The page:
According to figures by PwC, an incredible 72% of consumers use digital assistants including Amazon Alexa and Apple Siri. It’s clear that voice is on the rise, but it is more than just a novelty. As we enter 2019, many brands will be considering a strategy specifically to tap into the voice opportunity.
The challenge with voice search is that when a user asks a question, they are given one answer – often the first organic search result. If that information is incorrect, there is a loss of trust and potentially even reputational damage for the brand in question.
Yext commissioned investigative research with 2,000 UK consumers. Among the most striking findings; as many as 70% of respondents have yet to act on the results provided by voice search alone. Meaning, they are still looking to cross-check the information offered up by voice search tools with what they can read on their phones and computers.
Gartner predicts that voice will continue to rise and, by 2021, brands that redesign their websites to support visual and voice search will increase digital commerce revenue by as much as 30%.
What is compounding the issue for businesses is that many respondents said that they see the brand as responsible for the information provided, not the search provider.
On the rise, but limited
Gartner predicts that voice will continue to rise and, by 2021, brands that redesign their websites to support visual and voice search will increase digital commerce revenue by as much as 30%. Why? It’s human nature. The human mind is inherently designed for one to one conversation — far more so than the motion of typing or swiping on a smartphone.
“Early mainstream” consumers are already relying on voice to order food, get traffic reports, research products, shop and even facilitate family time because of the convenience and ease of experience it provides.
Once a customer has had a negative experience engaging with a brand or retailer through voice, they may not engage or buy from that brand or retailer again.
However, with only one answer provided, voice users want to know that the one answer provided to them is always the right and best answer. Consumers expect the experience of a voice search to be better than searching the web. Over a third of respondents (37%) say the accuracy of business information plays a decisive role in determining the extent to which they would depend on a voice search assistant. In order for that expectation to be met and for customers to get the best possible experience, business information provided by voice assistants must be accurate. Once a customer has had a negative experience engaging with a brand or retailer through voice, they may not engage or buy from that brand or retailer again.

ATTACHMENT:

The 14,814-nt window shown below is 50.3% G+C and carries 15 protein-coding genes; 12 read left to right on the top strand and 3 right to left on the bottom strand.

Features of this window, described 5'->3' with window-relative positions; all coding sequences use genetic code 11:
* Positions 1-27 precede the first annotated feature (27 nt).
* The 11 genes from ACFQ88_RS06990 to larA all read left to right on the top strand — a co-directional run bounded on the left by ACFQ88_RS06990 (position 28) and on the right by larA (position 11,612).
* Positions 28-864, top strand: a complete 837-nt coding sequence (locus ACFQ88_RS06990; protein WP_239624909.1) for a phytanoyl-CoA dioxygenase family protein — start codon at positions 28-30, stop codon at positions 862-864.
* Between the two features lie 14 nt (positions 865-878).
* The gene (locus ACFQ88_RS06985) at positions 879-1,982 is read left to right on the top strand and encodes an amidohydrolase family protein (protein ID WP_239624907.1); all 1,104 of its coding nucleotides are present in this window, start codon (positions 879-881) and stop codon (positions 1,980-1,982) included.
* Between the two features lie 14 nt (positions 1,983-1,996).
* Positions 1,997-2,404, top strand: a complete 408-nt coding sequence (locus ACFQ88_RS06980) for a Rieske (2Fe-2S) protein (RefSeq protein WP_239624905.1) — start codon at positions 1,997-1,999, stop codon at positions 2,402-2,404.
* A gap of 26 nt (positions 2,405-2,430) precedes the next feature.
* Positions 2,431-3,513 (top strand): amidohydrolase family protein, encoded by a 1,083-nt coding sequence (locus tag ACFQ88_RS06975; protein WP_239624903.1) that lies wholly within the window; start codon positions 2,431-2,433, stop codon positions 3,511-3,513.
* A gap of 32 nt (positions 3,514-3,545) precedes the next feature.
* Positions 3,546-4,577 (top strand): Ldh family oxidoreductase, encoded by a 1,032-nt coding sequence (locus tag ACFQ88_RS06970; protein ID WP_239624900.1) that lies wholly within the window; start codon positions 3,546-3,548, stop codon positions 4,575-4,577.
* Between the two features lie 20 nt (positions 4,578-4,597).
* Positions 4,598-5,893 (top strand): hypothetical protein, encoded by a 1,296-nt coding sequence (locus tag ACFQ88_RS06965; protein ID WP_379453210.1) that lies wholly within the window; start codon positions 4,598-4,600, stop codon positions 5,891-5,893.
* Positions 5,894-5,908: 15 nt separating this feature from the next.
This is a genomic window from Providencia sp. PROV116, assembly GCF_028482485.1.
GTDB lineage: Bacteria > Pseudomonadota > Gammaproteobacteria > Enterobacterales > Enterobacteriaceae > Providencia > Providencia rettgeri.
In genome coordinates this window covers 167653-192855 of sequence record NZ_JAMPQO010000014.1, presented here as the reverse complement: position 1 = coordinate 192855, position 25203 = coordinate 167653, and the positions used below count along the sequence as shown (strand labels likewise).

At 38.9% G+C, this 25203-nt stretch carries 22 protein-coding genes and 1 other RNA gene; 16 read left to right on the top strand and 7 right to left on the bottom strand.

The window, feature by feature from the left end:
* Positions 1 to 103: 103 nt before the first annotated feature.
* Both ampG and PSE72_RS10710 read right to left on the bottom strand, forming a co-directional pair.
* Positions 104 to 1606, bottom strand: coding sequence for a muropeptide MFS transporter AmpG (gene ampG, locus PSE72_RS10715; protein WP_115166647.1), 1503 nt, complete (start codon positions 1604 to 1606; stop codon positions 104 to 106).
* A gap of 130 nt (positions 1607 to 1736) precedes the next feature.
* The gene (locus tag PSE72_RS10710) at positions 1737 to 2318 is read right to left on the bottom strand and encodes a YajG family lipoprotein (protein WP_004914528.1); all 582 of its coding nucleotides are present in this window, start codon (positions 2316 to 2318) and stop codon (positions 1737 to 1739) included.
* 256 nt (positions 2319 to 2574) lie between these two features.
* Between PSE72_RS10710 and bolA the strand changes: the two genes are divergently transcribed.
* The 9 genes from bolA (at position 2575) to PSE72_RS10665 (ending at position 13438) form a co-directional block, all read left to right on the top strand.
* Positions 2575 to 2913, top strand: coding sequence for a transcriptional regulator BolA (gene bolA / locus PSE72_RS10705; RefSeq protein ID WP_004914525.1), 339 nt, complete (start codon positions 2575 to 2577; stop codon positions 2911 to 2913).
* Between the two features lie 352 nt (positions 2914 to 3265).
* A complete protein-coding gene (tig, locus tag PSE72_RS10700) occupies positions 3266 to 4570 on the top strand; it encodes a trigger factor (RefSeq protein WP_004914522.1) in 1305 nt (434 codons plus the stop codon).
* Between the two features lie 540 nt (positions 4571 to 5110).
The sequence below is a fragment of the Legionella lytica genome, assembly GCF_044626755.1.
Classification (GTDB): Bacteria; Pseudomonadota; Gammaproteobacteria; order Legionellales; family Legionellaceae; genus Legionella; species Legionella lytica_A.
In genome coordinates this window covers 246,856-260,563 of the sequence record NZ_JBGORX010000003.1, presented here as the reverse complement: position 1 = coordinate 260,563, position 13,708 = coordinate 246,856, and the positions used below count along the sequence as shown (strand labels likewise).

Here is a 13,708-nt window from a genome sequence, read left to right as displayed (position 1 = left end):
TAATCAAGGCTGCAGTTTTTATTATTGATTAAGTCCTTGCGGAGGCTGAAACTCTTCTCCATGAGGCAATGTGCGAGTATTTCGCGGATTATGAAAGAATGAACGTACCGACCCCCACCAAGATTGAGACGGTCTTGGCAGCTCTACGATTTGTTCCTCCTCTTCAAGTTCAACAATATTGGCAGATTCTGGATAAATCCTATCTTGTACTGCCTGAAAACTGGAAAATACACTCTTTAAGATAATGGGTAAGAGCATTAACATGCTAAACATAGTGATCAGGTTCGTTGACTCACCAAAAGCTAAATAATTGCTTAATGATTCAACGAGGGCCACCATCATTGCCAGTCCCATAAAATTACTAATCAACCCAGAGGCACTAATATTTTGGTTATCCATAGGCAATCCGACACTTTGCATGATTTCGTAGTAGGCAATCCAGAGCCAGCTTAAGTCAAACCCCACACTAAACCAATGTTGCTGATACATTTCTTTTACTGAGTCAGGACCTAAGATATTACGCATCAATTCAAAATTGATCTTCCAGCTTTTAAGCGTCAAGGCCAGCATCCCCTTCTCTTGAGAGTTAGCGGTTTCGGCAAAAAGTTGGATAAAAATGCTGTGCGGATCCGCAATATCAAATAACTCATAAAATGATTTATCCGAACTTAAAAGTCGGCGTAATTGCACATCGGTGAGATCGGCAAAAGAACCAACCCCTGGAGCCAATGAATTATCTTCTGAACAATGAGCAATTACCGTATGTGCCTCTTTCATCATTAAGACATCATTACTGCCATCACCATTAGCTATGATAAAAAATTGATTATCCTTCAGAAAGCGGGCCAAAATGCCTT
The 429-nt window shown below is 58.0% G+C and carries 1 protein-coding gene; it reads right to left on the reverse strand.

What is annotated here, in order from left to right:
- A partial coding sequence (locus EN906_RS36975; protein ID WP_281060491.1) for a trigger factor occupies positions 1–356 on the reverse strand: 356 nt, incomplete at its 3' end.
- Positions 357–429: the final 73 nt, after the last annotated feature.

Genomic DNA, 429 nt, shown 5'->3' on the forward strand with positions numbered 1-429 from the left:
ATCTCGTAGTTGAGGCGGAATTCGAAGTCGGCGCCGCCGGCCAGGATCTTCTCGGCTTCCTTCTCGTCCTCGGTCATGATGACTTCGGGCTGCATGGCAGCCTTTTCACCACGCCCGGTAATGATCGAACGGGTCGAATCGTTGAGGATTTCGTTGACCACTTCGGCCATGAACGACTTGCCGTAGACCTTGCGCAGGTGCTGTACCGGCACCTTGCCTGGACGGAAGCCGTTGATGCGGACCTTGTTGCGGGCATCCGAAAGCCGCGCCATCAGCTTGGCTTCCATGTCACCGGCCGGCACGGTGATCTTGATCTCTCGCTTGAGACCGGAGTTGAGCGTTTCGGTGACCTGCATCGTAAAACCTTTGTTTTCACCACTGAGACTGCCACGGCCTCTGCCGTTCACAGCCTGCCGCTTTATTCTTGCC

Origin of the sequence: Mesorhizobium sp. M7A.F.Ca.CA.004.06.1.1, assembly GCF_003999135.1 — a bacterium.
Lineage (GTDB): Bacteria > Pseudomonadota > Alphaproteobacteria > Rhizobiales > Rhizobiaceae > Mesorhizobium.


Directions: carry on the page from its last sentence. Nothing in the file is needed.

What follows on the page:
Information blind spots
Up-to-date information on location, ratings and opening hours are all vital factors if users are to make informed decisions. Unfortunately, these are also the types of information most commonly found to be inaccurate.
In the UK, 35% of consumers express that they have discovered inaccurate opening hours upon checking with the physical store. 21% have seen inaccurate locations listed and over a quarter (26%) haven’t been able to get in touch due to incorrect contact details. For voice to succeed, brands need to play their part to ensure they are a source of truth about location, menus, hours — everything.
There is certainly room to grow trust in search results – online and with voice. When completing a search online, more than 50% of consumers are still looking to qualify what they read by clicking on three or four online sources. One in ten respondents admitted they would check six or more sources.
Approximately 80% of consumers prefer to make a voice or text search to look up information about local businesses. It’s not a great experience for a customer to ask their digital assistant for the opening hours and then for them to have to visit the website to check the information is right.
Furthermore, for the third of people who don’t check an additional source, they risk arriving at a closed restaurant. Aside from leaving a bad taste in the customer’s mouth, the customer is less likely to visit again. They may even tell their friends, families and colleagues they have wasted time.
Brands must establish trust
Just 22% of consumers feel that the responsibility for keeping information up-to-date lies with the search engine. In fact, half said the responsibility should rest with the retailers and brands. Interestingly, one in ten people believes they are responsible for ensuring the accuracy.
Voice users believe that Electronics (39%), Groceries (35%), Books (23%) and Fashion (22%) are the most promising retail sectors for voice search and shopping in the UK. Nearly nine in ten voice users (89%) plan purchases around winter sales periods with more than half looking to invest in consumer electronics. The findings show that retailers will have to pay particular attention to voice during annual sales peaks such as Black Friday, Cyber Week and the January sales.
To meet ever-increasing consumer expectations, brands must ensure that its information is accurate. The stakes are even higher with just one answer being shared through voice. It must be the best information for the consumer-based on the context they are in, and equally benefit the business wanting to be discovered.
Before joining Yext, Jon was Managing Director at Criteo, a $1.4B revenue NASDAQ listed marketing technology company. He’s also held international executive leadership roles at Experian, Dun & Bradstreet and Computacentre, and has established and operated his own businesses. Jon has extensive knowledge of the digital, data and analytics sector and is an industry commentator across media & technology. Jon sits on the advisory board of Retail Week Live and Retail Week Tech. and is an advisor and investor in Century Tech.